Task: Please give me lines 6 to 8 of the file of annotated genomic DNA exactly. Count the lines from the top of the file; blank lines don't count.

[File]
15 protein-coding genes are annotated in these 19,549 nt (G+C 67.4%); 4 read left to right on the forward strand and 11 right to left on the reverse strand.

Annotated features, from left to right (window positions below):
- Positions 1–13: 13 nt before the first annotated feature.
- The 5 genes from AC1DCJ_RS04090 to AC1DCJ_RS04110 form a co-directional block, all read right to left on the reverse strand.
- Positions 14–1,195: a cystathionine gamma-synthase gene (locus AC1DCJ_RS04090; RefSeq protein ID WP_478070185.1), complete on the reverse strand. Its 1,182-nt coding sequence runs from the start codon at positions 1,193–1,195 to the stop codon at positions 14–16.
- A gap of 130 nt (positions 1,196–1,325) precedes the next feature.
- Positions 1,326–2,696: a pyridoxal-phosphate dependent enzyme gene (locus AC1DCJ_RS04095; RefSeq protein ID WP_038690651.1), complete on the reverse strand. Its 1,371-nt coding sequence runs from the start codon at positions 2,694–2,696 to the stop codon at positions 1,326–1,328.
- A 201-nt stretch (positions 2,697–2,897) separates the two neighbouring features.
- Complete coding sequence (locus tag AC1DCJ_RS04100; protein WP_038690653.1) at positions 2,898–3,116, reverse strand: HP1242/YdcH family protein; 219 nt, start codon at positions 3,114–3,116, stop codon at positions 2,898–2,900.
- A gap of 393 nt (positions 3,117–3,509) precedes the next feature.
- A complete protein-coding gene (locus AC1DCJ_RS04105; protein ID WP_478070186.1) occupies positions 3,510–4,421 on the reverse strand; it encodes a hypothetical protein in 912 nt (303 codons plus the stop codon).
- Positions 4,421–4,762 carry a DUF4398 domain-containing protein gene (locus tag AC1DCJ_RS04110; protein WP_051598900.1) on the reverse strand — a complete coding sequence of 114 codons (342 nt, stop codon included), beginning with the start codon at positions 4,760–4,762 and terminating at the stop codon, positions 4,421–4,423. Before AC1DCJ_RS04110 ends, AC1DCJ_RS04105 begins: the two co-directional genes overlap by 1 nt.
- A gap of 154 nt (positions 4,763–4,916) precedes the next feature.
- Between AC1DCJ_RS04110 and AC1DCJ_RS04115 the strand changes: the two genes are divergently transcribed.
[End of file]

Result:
- A gap of 130 nt (positions 1,196–1,325) precedes the next feature.
- Positions 1,326–2,696: a pyridoxal-phosphate dependent enzyme gene (locus AC1DCJ_RS04095; RefSeq protein ID WP_038690651.1), complete on the reverse strand. Its 1,371-nt coding sequence runs from the start codon at positions 2,694–2,696 to the stop codon at positions 1,326–1,328.
- A 201-nt stretch (positions 2,697–2,897) separates the two neighbouring features.